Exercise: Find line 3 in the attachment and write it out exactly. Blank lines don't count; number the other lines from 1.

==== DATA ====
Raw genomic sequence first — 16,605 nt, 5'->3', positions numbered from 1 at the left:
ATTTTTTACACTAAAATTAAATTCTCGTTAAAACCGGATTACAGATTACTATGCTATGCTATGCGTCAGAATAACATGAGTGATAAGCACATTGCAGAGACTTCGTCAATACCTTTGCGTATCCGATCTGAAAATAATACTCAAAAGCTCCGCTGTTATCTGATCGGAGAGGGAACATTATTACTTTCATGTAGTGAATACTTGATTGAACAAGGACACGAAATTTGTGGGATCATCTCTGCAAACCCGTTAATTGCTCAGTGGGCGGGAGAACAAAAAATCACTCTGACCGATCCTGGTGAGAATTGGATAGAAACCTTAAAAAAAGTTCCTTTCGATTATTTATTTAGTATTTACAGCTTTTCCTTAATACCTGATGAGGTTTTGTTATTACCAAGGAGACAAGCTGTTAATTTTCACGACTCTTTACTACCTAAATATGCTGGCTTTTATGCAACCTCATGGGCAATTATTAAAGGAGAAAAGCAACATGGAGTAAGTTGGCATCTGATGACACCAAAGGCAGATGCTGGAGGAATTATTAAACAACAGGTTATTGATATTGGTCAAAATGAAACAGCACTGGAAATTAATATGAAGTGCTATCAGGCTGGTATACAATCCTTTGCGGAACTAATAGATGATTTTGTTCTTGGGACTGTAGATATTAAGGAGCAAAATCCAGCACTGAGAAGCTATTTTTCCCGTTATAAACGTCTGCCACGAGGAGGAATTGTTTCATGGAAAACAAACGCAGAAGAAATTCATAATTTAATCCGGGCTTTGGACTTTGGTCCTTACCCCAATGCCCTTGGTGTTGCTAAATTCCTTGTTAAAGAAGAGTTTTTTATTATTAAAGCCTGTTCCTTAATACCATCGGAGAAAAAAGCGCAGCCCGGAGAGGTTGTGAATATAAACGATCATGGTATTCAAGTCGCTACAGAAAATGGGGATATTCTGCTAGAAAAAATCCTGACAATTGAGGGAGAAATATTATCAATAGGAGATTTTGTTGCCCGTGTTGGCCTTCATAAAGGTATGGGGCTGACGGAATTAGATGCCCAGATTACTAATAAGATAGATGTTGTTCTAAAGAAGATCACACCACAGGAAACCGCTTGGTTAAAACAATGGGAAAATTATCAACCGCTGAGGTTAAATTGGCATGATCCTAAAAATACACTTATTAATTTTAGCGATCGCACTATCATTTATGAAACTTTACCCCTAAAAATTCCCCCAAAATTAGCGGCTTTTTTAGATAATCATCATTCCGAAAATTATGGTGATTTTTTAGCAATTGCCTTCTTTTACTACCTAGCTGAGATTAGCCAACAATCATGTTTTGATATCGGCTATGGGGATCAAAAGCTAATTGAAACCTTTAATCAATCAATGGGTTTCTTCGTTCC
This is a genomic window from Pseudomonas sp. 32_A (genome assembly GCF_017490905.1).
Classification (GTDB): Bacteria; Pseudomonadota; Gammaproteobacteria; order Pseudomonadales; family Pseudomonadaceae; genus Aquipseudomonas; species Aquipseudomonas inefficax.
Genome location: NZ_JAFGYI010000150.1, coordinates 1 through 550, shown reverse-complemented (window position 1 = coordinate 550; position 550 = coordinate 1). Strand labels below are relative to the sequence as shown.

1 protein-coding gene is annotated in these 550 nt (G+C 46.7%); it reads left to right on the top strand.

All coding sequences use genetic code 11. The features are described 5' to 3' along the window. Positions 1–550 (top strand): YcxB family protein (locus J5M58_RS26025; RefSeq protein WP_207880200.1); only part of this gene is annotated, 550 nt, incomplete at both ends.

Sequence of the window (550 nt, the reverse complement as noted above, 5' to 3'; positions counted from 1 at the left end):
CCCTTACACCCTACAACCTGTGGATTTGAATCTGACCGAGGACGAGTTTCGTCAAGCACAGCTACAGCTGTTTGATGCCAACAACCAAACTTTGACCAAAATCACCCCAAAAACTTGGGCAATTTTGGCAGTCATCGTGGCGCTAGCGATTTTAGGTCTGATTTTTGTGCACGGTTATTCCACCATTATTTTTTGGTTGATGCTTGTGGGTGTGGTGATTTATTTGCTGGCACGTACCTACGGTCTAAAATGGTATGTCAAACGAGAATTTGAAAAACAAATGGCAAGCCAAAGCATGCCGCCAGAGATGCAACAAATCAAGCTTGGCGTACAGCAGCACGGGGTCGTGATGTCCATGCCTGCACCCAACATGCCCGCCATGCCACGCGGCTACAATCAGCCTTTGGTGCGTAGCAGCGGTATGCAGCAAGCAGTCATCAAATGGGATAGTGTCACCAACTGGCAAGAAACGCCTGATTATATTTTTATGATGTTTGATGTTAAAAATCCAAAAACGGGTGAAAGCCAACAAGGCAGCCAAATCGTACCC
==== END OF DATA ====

This is a genomic window from Pseudomonas sp. 32_A (genome assembly GCF_017490905.1).